The Vancouver Sun claims that the WikiLeaks website has sent documents to the Daily Telegraph containing sobering news about nuclear, chemical, biological, and dirty bomb terrorism, including the following:
A leading atomic regulator has privately warned that the world stands on the brink of a “nuclear 9/11”.
And here’s a bit more:
Thousands of classified American cables obtained by the WikiLeaks website and passed to The Daily Telegraph detail the international struggle to stop the spread of weapons-grade nuclear, chemical and biological material around the globe.
And apparently with only mixed success. Dirty bombs (bombs that contain radioactive elements) are cited as particularly worrisome. The next decade looks to be a turbulent one.
Here’s a bit from a NOVA interview with Dr. Graham Allison, a leading expert on the subject of nuclear terrorism and dirty bombs:
NOVA: So if a fairly sizable dirty bomb went off in the center of Boston on a windy day, and a lot of people were exposed to its radiation, would people be at all equipped to deal with it?
Allison: I suspect not, because they probably haven’t been well-informed. They would quickly go to a Web site to try to see what they could learn about it. Some people would go out and buy a book about nuclear terrorism, and other people would take sodium iodide, thinking, “I heard that that had something to do with this or that.” But there would be general confusion, as unfortunately there would be for most counterterrorist acts at this stage, given on the one hand the absence of an effective education process for people, and on the other the desire not to know too much about this.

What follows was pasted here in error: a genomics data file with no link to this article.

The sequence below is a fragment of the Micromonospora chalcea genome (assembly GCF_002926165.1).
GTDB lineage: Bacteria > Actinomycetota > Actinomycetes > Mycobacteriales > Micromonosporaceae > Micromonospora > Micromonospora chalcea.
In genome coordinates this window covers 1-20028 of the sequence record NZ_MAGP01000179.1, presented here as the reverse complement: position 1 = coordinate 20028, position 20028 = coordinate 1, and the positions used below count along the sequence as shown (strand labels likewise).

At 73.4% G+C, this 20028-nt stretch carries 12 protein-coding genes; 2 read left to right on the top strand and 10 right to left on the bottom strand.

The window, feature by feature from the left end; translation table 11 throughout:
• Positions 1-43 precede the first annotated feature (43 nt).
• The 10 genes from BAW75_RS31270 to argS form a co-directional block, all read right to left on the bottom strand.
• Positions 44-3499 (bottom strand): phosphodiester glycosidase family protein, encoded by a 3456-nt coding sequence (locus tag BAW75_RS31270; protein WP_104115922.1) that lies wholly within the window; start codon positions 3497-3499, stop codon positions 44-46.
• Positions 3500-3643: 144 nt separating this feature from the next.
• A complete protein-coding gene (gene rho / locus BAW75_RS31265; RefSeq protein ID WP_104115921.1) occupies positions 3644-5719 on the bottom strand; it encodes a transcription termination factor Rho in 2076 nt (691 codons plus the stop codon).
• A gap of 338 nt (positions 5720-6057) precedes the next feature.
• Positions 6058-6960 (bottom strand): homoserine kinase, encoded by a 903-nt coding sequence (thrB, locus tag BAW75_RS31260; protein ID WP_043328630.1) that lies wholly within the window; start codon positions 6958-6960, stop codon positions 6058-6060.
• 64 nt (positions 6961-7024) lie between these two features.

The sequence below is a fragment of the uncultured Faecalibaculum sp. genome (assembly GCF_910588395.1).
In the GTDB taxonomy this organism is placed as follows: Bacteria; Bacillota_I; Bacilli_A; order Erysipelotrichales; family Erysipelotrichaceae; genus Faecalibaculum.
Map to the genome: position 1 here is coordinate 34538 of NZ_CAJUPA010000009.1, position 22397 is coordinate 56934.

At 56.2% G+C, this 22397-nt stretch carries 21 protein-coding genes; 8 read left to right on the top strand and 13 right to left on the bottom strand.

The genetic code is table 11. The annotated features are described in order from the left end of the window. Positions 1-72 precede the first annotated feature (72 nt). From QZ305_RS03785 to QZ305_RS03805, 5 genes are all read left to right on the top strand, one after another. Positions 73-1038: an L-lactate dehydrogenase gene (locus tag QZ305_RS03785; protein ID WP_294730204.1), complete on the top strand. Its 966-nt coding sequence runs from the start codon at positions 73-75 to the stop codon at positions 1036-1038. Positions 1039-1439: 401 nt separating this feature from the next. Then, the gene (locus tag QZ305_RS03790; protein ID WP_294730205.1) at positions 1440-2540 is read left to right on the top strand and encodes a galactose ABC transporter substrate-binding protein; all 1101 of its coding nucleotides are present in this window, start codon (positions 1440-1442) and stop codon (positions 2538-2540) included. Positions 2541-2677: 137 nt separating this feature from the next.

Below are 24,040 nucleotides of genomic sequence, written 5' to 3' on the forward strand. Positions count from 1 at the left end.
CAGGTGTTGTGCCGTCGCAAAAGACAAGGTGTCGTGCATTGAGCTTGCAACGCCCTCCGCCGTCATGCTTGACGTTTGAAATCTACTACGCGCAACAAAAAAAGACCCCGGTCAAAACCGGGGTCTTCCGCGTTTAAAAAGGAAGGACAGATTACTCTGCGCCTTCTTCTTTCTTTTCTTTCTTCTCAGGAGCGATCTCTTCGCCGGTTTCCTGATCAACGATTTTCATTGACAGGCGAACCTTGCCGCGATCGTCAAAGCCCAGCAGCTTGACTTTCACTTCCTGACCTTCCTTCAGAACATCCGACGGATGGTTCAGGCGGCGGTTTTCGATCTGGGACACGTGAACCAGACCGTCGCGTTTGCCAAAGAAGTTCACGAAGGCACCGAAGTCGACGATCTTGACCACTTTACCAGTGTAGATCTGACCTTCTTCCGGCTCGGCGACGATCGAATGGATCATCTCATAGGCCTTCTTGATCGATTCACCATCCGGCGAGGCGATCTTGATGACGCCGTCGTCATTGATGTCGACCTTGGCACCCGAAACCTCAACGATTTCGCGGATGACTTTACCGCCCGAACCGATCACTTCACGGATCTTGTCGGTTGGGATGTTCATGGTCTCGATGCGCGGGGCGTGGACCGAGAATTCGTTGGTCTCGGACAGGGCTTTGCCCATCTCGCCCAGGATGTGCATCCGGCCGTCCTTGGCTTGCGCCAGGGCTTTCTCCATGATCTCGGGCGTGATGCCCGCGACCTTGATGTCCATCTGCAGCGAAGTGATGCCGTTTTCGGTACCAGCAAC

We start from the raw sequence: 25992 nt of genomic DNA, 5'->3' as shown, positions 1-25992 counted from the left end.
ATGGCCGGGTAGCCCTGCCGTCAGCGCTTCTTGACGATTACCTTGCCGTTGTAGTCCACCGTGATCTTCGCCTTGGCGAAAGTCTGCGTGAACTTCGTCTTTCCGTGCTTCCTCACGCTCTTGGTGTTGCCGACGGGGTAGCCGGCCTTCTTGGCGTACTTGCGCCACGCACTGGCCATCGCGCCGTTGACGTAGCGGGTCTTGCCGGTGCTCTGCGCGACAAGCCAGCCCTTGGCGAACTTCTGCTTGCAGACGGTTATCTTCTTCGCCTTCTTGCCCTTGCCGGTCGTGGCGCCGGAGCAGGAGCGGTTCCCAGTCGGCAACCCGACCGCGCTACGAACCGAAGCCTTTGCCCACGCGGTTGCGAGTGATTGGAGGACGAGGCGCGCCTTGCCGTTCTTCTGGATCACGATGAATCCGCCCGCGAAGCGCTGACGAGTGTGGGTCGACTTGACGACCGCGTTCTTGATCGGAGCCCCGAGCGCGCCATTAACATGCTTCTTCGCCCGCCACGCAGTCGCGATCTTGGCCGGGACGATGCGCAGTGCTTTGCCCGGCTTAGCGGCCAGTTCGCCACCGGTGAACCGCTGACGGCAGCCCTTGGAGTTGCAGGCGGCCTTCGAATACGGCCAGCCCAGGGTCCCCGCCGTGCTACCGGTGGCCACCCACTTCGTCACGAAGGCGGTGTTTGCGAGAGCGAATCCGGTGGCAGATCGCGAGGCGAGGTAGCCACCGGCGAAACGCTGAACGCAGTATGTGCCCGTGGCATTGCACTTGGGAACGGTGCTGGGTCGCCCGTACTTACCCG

A NOVA documentary clip on dirty bombs is here. It raises a very provocative question: might dirty bombs start functioning as weapons of mass disruption (as opposed to destruction) in which countries are increasingly forced, after such incidents, to simply abandon whole blocks of their great cities, bringing down their own buildings and clearing the areas because nobody wants to return to them?
For still more information, here’s the full NOVA page devoted to the subject.